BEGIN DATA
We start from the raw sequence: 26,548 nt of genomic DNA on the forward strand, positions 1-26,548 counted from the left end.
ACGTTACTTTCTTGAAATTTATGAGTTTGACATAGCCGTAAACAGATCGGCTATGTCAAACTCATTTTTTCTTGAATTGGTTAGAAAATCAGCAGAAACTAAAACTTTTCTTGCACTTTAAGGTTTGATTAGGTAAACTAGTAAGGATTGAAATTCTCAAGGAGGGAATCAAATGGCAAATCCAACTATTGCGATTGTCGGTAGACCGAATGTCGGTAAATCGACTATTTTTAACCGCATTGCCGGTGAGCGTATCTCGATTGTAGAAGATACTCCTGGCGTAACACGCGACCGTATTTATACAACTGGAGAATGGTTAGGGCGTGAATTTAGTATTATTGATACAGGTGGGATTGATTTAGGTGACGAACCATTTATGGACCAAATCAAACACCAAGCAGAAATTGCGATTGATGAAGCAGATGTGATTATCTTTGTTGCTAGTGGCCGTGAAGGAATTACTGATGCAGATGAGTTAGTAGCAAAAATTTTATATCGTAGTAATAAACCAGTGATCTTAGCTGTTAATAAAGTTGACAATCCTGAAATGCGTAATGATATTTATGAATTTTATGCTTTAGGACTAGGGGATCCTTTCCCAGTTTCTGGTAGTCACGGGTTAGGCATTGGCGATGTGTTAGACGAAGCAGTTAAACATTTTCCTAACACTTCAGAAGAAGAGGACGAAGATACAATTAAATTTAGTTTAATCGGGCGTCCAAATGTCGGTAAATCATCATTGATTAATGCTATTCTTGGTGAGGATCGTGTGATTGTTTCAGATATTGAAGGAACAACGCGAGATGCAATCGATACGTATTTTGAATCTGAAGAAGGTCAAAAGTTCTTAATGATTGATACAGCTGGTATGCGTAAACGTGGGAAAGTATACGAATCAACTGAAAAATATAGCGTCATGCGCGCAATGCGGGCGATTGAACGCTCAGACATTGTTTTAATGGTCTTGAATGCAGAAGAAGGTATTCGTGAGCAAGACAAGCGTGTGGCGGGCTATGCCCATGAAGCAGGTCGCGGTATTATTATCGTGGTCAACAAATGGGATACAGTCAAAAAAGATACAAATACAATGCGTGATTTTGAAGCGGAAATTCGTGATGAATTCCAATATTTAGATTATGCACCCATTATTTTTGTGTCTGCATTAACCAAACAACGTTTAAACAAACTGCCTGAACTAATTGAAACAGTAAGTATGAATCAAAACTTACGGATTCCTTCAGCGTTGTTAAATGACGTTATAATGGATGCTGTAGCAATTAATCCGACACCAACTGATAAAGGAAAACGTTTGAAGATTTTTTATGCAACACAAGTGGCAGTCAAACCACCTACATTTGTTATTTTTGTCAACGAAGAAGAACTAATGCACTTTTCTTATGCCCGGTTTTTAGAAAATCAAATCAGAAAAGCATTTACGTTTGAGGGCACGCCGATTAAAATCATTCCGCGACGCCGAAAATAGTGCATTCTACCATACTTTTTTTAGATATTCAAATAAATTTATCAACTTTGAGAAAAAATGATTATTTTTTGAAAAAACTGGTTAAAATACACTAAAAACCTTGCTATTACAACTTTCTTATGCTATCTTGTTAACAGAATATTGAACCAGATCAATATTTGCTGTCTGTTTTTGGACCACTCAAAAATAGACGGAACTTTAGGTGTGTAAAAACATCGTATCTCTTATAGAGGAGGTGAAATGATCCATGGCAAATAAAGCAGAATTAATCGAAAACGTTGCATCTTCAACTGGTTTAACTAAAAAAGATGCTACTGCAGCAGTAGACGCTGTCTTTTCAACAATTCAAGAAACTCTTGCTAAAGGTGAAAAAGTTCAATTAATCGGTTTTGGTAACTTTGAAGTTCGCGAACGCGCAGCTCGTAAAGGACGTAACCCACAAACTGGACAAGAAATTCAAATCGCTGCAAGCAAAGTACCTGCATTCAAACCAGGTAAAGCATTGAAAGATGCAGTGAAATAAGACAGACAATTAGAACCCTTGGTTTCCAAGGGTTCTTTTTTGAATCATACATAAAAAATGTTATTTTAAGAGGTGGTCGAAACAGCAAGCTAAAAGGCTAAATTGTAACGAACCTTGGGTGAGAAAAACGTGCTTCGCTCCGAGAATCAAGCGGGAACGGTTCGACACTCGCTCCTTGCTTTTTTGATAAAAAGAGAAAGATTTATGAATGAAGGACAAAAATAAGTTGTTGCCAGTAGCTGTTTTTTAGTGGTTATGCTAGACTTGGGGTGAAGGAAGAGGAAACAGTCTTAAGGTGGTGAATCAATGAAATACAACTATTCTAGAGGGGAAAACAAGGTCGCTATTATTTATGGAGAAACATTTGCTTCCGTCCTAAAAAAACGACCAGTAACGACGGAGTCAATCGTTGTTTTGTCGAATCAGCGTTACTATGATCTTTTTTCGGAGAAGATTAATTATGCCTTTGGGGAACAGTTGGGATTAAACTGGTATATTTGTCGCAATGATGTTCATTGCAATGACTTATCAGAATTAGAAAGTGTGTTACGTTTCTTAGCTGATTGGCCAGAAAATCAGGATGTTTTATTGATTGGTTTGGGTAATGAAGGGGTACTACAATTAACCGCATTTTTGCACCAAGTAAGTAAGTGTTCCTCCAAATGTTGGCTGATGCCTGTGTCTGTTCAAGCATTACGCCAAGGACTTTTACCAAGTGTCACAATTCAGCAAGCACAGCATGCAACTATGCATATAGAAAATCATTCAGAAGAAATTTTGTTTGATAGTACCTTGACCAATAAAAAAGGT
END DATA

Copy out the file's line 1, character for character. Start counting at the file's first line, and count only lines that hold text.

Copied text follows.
We start from the raw sequence: 26,548 nt of genomic DNA on the forward strand, positions 1-26,548 counted from the left end.